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ORIGINAL ARTICLE
Year : 2006  |  Volume : 72  |  Issue : 5  |  Page : 357-360

Western blot profile in HIV infection


Department of Microbiology, Nizam's Institute of Medical Sciences, Hyderabad, AP, India

Correspondence Address:
V Lakshmi
Department of Microbiology, Nizam's Institute of Medical Sciences, Punjagutta, Hyderabad - 500 082, Andhra Pradesh
India
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DOI: 10.4103/0378-6323.27752

PMID: 17050930

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  Abstract 

Background: Although the overall sensitivity and specificity of the western blot (WB) test for detection of antibodies to various viral proteins is high, there has been a substantial difference in the timing of the appearance of antibody bands and their intensities during different stages of HIV infection. Aims: Mapping different band patterns of Western blot results and correlating them with stages of HIV infection. Methods: We performed a retrospective study with 1,467 HIV-1 infected cases confirmed by WB test between January 2002 to July 2005, with the objective of mapping different band patterns of western blot results and determining whether the presence or absence of certain bands was associated with any specific stage of HIV infection. For the interpretation of the WB results in this study, the guidelines recommended by NACO, India were followed. Results: Reactivity with all the bands was the most commonly observed WB pattern, occurring in 92.91% (1363/1467) of cases, whereas the other 7.09% showed uncommon band patterns. Of all individual bands, p31 band was the most frequently missing one, absent in 7.09% cases. On classifying the WB reactive cases by the WHO clinical staging system, 38.45% (564/1467) were in Stage 1, 47.99% (704/1467) in stages 2 and 3 and 13.56% in stage 4. Correlation of CD4 cell counts with the various uncommon band patterns showed that only 5.56% (4/72) had counts in the 200-500 cells/Ál range, whereas 45.83% and 48.61% had counts of <200 and >500 cells/Ál respectively. Conclusion: Interpretation of the WB band pattern in combination with clinical features may be occasionally useful in predicting the stage of HIV infection.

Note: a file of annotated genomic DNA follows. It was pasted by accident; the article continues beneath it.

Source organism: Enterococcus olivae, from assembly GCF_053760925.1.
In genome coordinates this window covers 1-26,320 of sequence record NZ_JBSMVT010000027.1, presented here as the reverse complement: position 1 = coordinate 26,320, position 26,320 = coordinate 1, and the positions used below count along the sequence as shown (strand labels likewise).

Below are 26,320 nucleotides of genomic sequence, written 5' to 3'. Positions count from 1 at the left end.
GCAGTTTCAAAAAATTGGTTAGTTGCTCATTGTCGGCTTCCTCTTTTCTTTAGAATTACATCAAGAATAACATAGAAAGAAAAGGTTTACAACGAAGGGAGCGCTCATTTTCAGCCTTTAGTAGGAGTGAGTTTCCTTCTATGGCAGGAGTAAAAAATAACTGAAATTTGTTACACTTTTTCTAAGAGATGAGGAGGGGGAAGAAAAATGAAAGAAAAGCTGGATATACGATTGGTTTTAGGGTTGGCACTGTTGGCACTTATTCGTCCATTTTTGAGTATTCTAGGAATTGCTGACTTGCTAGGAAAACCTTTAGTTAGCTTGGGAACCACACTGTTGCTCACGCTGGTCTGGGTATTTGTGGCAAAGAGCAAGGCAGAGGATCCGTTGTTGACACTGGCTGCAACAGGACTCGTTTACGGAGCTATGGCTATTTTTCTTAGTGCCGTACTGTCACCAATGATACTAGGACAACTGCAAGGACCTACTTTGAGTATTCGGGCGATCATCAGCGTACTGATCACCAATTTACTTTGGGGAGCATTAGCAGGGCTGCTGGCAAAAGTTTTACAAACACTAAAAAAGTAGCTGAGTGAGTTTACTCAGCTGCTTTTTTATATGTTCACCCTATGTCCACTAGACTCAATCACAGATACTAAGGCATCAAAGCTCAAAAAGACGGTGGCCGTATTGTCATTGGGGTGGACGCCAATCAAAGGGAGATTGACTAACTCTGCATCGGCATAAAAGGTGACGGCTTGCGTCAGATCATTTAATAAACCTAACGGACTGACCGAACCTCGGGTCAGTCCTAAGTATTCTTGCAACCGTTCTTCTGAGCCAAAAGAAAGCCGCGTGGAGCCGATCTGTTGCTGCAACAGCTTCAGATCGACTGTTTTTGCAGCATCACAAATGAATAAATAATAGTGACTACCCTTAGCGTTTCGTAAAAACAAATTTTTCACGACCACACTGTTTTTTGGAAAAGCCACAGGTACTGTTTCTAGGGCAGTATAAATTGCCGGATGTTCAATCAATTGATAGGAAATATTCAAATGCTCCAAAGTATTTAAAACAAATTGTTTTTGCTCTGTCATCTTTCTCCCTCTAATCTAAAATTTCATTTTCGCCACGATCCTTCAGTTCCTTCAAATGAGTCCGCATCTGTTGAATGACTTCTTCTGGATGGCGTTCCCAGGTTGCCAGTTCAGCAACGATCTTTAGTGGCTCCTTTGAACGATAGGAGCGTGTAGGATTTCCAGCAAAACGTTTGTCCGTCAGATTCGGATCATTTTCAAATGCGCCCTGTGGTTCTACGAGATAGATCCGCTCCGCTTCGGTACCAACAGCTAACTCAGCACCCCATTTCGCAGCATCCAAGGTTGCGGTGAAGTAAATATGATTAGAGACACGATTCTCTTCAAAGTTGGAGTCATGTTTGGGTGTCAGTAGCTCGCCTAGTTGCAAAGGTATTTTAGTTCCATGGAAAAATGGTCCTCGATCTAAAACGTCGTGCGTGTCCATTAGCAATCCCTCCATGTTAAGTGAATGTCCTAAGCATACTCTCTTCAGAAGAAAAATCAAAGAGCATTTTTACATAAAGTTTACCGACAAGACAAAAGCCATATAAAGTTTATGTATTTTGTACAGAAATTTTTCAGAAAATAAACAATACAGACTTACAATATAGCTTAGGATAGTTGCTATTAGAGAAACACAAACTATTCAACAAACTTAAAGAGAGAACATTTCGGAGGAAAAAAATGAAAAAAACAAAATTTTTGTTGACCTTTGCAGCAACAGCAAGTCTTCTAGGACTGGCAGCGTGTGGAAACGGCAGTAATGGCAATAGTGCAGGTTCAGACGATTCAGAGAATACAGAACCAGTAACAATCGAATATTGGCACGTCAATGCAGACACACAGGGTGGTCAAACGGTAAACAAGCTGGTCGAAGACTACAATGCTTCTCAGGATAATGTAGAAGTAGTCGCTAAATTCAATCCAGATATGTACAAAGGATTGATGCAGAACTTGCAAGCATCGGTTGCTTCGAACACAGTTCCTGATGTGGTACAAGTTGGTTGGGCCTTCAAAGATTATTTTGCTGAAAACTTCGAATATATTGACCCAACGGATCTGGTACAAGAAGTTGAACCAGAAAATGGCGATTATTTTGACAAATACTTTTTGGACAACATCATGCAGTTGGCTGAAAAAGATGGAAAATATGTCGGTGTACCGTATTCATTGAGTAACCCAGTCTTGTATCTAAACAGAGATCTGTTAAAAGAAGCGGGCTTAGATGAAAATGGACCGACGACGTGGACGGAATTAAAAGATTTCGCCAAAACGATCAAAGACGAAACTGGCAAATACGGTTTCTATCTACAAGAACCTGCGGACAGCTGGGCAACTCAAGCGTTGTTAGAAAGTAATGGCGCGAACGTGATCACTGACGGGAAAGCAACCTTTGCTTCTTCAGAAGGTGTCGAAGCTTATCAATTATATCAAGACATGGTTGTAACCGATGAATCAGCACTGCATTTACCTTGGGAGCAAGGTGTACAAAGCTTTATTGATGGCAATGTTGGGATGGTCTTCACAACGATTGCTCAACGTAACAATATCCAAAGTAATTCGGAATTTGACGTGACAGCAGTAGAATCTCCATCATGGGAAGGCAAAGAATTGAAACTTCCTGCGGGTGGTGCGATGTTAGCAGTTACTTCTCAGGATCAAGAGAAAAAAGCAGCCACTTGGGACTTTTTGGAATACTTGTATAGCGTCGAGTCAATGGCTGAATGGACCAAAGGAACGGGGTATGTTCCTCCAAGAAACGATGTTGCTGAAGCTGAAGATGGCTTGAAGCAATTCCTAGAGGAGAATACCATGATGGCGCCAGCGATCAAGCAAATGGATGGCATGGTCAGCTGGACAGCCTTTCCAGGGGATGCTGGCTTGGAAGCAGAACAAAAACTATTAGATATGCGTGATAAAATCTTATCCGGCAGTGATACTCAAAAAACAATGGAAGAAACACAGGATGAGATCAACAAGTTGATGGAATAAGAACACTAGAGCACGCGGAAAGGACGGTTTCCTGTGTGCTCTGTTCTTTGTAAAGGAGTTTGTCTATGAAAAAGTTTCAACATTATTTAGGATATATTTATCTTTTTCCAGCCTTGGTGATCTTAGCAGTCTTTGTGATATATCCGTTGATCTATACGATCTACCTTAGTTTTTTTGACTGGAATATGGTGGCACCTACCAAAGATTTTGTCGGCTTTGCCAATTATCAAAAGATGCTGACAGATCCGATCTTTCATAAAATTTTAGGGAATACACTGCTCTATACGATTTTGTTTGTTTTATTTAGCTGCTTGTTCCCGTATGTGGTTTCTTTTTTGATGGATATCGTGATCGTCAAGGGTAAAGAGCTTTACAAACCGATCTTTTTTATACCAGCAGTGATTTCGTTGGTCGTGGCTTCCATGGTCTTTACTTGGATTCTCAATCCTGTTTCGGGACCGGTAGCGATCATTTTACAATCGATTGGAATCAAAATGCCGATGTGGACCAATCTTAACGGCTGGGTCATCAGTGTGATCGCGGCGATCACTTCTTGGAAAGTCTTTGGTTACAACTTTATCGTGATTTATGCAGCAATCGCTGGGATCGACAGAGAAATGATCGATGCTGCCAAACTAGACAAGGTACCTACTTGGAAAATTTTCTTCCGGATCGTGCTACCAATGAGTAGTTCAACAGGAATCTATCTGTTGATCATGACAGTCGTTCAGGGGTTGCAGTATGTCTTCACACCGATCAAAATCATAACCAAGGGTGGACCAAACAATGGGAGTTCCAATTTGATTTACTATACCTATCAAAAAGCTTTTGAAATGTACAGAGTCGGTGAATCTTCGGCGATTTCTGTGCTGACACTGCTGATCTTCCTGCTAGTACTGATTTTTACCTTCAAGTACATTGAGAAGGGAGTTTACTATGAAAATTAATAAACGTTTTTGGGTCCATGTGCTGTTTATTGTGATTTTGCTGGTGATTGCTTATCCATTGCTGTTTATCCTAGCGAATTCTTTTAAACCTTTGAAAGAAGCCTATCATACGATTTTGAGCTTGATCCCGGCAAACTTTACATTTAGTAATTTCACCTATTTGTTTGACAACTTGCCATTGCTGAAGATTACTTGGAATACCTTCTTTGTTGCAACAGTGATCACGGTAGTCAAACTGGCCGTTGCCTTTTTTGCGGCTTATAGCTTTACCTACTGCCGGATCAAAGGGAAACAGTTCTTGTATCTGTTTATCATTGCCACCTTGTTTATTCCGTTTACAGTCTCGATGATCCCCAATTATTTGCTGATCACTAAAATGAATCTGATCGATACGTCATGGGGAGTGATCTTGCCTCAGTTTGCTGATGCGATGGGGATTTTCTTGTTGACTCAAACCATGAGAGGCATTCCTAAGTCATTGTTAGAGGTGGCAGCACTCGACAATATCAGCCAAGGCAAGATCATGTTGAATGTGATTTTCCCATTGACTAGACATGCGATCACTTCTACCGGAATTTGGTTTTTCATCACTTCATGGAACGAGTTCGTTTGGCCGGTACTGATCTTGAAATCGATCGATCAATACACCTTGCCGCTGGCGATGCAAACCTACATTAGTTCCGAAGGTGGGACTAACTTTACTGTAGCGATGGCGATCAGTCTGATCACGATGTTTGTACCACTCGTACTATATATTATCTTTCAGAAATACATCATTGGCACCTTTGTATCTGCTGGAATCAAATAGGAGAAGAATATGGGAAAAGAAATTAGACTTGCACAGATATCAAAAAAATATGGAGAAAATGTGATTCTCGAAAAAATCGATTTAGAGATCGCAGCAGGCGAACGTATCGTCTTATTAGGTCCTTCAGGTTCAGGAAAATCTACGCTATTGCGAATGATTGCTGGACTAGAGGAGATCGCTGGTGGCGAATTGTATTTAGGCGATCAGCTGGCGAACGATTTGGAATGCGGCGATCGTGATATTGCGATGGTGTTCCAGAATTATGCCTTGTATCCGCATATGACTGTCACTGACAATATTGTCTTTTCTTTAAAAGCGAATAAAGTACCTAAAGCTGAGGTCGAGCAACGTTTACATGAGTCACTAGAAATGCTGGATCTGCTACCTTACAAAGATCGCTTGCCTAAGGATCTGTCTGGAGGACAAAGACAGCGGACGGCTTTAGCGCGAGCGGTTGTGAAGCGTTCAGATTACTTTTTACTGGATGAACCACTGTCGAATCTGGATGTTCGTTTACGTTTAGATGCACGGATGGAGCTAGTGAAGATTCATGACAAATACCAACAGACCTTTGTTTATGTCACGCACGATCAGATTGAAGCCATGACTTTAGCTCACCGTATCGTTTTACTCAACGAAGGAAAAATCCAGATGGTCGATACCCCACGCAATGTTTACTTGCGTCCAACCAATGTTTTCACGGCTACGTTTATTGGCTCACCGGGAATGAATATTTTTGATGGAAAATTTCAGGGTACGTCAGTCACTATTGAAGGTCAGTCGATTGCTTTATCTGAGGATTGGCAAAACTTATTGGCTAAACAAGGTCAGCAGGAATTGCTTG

Keywords: CD4 cell counts, Western blot profile, WHO staging


How to cite this article:
Sudha T, Lakshmi V, Teja V D. Western blot profile in HIV infection. Indian J Dermatol Venereol Leprol 2006;72:357-60

How to cite this URL:
Sudha T, Lakshmi V, Teja V D. Western blot profile in HIV infection. Indian J Dermatol Venereol Leprol [serial online] 2006 [cited 2015 Mar 1];72:357-60. Available from: http://www.ijdvl.com/text.asp?2006/72/5/357/27752



  Introduction Top


Current laboratory diagnosis of human immunodeficiency virus (HIV) infection is mainly based on the detection of anti-HIV antibodies.[1] HIV tests have become progressively more sensitive and specific with the use of recombinant and/or synthetic peptide antigens as the basis of the tests.[2] Western blotting is one of the reference confirmatory tests for the diagnosis of HIV infection or after inconclusive EIA results.[3],[4],[5]

Although the overall sensitivity and specificity of the WB for detection of antibodies to the various viral proteins is high, there have been substantial differences in the timing of the appearance of antibody bands and their intensities during different stages of HIV infection. However, there have been no large-scale studies that can provide any significant findings from the band patterns of WB tests. We performed a retrospective study with the objective of mapping different band patterns of WB results of HIV-1 reactive individuals.


  Methods Top


During a period of January 2002 to July 2005, a total of 1,669 WB tests were performed on sera with two reactive HIV ELISA tests in the Department of Microbiology, Nizam's Institute of Medical Sciences, a tertiary care hospital and university. All these samples were of patients attending different departments of our institute. Western blot tests were performed using two commercially available licensed kits - HIV Blot 2.2 (Genelabs, Singapore) and HIV W. Blot (J. Mitra and Co. Ltd, New Delhi).